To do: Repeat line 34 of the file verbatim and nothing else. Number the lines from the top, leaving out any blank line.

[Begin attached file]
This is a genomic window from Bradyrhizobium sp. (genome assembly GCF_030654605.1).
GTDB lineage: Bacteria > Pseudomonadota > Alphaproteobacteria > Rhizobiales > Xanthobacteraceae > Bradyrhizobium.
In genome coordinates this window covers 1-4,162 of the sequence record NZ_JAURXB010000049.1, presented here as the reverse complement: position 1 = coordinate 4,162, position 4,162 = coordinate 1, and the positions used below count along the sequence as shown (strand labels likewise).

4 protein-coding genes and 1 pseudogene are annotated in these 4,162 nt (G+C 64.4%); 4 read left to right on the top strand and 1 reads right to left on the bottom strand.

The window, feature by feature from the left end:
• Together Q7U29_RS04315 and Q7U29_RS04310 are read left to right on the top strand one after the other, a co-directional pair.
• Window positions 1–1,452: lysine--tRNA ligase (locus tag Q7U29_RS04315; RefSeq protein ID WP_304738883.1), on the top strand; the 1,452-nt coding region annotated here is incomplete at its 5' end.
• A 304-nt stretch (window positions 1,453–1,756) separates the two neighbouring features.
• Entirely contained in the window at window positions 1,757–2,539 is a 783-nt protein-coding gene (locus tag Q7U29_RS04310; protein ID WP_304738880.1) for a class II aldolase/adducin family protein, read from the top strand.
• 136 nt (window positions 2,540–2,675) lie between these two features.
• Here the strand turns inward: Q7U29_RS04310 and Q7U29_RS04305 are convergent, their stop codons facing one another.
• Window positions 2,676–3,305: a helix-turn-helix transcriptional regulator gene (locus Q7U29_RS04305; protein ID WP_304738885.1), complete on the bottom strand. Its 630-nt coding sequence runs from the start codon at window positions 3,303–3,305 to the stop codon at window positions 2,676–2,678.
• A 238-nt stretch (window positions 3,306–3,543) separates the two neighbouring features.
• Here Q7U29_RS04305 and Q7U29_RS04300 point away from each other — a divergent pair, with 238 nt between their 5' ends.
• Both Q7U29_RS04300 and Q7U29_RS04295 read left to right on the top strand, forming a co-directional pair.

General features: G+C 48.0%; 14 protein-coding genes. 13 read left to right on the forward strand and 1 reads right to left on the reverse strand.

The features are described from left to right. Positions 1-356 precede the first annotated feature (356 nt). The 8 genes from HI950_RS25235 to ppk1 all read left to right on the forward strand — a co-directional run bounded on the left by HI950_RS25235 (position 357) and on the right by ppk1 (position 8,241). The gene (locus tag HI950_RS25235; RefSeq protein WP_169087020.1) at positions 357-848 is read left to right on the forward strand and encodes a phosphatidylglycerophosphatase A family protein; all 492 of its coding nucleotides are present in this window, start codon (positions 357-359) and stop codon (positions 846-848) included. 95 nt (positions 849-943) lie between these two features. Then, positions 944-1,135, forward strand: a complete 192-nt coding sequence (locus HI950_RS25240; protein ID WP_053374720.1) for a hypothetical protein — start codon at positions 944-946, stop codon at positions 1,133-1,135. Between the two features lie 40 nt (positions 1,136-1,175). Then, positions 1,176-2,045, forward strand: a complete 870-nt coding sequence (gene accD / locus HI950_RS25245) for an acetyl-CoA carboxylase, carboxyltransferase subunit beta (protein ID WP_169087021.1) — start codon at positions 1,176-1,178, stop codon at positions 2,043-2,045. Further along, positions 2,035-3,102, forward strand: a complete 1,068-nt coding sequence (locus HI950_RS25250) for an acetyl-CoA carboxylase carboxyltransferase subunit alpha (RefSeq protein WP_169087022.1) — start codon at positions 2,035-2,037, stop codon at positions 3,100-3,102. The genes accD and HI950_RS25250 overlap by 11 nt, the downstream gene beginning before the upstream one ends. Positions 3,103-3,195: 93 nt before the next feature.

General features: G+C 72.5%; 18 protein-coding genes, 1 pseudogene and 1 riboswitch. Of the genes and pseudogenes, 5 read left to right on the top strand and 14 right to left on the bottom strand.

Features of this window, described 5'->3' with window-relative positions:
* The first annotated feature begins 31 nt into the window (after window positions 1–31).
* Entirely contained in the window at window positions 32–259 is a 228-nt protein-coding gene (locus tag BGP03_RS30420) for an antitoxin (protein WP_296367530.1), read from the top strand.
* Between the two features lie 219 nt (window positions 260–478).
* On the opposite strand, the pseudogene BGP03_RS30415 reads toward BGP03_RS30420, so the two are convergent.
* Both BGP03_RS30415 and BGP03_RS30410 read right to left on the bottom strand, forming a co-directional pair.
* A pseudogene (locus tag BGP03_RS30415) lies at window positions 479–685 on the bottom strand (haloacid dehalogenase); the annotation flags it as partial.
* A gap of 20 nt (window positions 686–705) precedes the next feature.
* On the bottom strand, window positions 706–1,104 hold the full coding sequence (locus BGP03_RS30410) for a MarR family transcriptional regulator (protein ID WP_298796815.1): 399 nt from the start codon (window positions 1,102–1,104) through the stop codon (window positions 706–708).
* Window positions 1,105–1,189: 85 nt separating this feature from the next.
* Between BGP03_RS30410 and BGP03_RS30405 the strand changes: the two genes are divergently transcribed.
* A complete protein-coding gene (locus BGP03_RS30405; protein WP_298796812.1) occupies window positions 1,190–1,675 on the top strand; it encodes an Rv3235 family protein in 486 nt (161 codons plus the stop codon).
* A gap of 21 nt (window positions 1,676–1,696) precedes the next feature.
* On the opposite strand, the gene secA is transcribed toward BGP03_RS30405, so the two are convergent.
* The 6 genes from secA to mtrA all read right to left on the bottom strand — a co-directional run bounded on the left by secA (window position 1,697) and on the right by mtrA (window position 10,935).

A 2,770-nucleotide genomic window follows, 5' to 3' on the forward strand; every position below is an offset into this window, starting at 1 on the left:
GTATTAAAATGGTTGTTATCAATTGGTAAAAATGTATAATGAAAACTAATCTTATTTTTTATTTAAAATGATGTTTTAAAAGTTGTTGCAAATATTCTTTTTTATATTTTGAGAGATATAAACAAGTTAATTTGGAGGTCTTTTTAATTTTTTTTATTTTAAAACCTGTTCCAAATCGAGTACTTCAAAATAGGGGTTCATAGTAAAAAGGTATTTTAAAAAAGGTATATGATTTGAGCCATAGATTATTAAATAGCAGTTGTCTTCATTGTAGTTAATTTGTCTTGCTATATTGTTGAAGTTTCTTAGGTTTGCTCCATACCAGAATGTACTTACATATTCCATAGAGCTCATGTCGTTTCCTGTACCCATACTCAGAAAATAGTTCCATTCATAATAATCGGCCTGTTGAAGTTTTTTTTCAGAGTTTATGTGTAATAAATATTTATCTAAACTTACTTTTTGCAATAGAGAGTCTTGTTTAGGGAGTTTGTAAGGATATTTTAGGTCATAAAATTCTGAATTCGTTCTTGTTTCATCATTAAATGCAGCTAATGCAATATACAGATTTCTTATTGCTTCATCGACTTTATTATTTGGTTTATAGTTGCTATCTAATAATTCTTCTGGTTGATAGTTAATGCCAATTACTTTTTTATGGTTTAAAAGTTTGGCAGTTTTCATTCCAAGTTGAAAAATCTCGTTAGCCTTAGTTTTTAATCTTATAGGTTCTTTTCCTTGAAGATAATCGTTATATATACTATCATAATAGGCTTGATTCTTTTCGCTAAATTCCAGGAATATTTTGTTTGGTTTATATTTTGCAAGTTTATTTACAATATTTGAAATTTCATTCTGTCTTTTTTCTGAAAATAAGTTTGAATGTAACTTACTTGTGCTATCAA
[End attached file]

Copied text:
A 2,770-nucleotide genomic window follows, 5' to 3' on the forward strand; every position below is an offset into this window, starting at 1 on the left: